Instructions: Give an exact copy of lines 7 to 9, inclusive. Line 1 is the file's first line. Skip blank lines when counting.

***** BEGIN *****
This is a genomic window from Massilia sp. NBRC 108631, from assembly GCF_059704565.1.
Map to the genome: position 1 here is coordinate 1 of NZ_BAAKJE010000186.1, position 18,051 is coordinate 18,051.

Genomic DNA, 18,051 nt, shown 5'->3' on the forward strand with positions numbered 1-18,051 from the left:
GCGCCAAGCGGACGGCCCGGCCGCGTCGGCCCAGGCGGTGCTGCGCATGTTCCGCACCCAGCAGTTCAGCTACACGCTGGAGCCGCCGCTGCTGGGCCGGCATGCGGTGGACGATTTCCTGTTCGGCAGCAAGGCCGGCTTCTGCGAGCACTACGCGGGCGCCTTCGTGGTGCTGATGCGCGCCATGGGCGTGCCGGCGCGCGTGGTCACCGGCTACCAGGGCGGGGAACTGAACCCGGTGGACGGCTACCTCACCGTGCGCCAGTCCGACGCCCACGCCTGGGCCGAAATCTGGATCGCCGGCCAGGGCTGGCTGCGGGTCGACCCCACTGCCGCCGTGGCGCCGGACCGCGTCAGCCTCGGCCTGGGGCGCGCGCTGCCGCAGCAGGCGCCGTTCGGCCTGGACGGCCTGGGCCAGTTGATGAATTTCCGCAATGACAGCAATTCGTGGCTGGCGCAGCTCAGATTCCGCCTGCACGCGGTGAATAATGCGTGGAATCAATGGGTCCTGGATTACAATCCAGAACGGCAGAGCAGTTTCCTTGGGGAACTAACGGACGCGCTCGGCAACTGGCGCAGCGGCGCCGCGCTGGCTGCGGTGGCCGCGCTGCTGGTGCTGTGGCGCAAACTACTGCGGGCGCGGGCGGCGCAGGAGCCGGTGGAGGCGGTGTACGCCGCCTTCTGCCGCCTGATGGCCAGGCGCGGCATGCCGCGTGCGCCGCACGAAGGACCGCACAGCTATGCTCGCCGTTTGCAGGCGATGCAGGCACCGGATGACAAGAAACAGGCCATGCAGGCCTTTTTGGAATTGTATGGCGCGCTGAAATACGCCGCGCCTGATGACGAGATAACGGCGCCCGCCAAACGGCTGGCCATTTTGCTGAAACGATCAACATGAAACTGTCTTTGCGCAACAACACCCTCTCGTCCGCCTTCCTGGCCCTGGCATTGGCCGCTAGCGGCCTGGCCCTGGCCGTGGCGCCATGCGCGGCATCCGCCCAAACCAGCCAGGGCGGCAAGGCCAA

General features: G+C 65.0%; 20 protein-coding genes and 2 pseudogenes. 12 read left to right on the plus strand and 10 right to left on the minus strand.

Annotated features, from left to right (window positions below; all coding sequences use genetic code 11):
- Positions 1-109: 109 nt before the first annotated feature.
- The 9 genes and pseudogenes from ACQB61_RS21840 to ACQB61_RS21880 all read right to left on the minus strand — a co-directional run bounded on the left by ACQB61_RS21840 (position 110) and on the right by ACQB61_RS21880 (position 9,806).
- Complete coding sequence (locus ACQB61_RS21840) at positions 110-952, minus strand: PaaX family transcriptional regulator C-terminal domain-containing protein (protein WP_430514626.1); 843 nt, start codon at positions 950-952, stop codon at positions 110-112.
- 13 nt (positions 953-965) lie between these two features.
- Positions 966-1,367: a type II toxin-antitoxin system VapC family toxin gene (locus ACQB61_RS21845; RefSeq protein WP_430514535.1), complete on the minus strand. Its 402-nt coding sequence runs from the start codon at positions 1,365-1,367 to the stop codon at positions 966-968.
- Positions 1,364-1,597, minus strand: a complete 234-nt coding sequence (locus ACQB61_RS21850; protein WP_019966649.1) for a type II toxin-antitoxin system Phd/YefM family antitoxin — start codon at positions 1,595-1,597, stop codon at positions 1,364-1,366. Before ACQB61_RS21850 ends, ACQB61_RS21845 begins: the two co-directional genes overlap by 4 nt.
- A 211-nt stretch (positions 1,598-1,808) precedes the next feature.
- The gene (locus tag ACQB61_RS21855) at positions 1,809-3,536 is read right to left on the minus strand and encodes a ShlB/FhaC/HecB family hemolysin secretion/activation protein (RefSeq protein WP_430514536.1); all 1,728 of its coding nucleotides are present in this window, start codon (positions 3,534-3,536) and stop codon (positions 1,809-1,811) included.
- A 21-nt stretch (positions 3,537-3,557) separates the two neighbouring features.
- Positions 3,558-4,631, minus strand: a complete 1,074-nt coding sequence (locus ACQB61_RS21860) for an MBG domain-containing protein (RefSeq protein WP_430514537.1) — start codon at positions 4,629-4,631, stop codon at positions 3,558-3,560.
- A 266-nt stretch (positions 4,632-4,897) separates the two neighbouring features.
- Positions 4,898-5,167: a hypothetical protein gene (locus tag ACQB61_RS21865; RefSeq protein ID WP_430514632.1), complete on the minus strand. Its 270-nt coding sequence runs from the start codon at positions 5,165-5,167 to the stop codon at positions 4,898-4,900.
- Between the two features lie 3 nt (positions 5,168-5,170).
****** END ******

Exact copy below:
- Positions 1-109: 109 nt before the first annotated feature.
- The 9 genes and pseudogenes from ACQB61_RS21840 to ACQB61_RS21880 all read right to left on the minus strand — a co-directional run bounded on the left by ACQB61_RS21840 (position 110) and on the right by ACQB61_RS21880 (position 9,806).
- Complete coding sequence (locus ACQB61_RS21840) at positions 110-952, minus strand: PaaX family transcriptional regulator C-terminal domain-containing protein (protein WP_430514626.1); 843 nt, start codon at positions 950-952, stop codon at positions 110-112.